Center for Islamic Pluralism i Washington har front mot wahhabisme, og for en åpen, tolerant islam. En av lederne, Stephen Schwartz, understreker at den nye radikalismen er et moderne fenomen, inspirert av totalitære bevegelser i mellomkrigstiden. Schwartz er særlig opptatt av hva han kaller den tredje jihad – den politiske jihad representert ved Det muslimske brorskap.
Unfortunately, the political jihad of the Muslim Brotherhood, replacing military means, has fooled some Western commentators into support for the jihad of the ballot over the bullet, with arguments for Western accommodation of the Brotherhood as well as the disastrous welcome granted Hamas in the 2006 Palestinian general election. The principle of a third, political jihad is also visible in radical Islamist agitation in some Western countries, including the demand for introduction of sharia law in Britain. While there are differences in tactics between the Muslim Brotherhood, al Qaeda, and Iran’s president Mahmoud Ahmadinejad, their aim–a purificationist Islamic state–remains identical.
Schwartz korrigerer: Antisemittisme var ikke utbredt i et land som Egypt tidligere. Han siterer Matthias Küntzel og hans bok om jihad og antisemittisme
But Küntzel makes several important points that will be unfamiliar to many Western readers. One is that the Muslim Brotherhood’s hostility to Jews was novel in Egypt, which had a history of good relations among Jews, Muslims, and Christians. Another point is that, notwithstanding broad Palestinian Arab opposition to Zionism, many village sheikhs in today’s West Bank opposed anti-Jewish campaigns in the 1920s and signed petitions favoring increasing Jewish immigration.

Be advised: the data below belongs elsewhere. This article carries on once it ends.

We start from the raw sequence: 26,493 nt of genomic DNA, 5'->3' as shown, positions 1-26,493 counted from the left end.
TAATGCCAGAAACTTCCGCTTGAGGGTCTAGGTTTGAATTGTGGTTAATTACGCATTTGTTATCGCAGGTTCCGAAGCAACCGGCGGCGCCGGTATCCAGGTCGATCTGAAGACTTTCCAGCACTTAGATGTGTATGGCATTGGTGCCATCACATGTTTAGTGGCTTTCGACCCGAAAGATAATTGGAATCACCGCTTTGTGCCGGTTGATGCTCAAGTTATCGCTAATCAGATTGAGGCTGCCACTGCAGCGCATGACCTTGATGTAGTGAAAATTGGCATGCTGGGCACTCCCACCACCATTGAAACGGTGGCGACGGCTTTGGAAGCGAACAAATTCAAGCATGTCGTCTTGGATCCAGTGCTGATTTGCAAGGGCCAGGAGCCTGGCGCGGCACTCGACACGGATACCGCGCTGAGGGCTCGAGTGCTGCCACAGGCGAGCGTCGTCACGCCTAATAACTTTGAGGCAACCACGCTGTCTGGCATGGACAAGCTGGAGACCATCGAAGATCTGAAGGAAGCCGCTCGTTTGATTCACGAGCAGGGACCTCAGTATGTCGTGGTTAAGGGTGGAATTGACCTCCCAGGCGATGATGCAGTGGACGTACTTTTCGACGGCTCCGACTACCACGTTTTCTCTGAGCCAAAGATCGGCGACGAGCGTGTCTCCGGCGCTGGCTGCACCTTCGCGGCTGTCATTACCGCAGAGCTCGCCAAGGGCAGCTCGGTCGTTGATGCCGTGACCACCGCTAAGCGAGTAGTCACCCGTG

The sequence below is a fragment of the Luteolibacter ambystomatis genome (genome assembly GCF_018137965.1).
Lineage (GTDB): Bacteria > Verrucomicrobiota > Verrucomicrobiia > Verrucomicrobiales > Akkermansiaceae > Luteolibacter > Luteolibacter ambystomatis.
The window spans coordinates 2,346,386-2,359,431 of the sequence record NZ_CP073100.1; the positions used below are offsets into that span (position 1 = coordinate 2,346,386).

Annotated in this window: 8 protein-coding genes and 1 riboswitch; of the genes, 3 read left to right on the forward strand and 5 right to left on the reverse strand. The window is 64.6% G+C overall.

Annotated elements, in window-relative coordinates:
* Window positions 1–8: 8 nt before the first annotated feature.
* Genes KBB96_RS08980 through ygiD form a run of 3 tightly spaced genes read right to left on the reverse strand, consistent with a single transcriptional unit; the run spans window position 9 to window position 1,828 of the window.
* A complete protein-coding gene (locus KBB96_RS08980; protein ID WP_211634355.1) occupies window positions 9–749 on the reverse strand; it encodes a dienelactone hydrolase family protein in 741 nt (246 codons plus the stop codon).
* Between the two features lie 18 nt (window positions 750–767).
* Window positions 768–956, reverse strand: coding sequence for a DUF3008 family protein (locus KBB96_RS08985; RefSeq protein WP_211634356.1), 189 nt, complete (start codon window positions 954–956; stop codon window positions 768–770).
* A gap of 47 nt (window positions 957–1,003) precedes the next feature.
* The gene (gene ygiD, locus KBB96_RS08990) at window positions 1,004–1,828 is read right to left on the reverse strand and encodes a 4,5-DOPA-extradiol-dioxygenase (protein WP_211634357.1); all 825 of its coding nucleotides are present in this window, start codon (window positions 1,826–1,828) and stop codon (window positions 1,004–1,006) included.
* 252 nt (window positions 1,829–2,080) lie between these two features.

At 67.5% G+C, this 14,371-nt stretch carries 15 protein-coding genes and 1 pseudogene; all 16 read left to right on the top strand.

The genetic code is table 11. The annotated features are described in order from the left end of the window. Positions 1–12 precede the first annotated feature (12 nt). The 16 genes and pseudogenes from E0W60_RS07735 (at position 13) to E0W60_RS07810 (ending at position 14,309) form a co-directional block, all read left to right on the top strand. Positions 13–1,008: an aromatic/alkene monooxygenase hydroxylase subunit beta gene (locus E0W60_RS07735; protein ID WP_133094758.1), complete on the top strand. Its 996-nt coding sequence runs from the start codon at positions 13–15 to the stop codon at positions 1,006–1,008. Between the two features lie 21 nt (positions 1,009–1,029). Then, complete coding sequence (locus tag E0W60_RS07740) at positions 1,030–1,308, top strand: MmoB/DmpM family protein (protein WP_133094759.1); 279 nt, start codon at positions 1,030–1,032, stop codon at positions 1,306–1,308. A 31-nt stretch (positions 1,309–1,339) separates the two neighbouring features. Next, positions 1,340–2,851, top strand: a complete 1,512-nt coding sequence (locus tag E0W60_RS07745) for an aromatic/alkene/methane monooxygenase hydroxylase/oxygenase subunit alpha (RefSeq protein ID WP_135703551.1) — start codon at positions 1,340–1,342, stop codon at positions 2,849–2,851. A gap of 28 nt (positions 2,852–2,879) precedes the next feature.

Ny forskning viser at mange palestinere ikke ønsket å slåss med våpen i hånd mot jødene i 1948.
In dealing with this issue Küntzel cites the important work of Hillel Cohen in Army of Shadows: Palestinian Collaboration with Zionism, 1917–1948, which has just appeared in English. Cohen’s book is a treasury of data suggesting new approaches to the history of Arab-Jewish relations. His work is epitomized by one stunning disclosure: In 1947–48, while the Grand Mufti al-Husseini and others called for Arab war against the new state of Israel, Palestinian “Arabs were in no hurry” to join the battle: “Only a minority of Arabs were involved in offensive activities,” writes Cohen. “This unwillingness to fight was frequently buttressed by agreements with Jews in nearby settlements.” The main Arab leader in Baqa al-Gharbiya, for example, offered a peace agreement to the Jewish settlements in his district–and Baqa today is home to the Al-Qasemi Academy, a Muslim school and college organized on the spiritual principles of Sufism.
Drawing, like Küntzel, on official sources, Cohen reveals a substantial Muslim record of cooperation with Jewish immigrants to Palestine.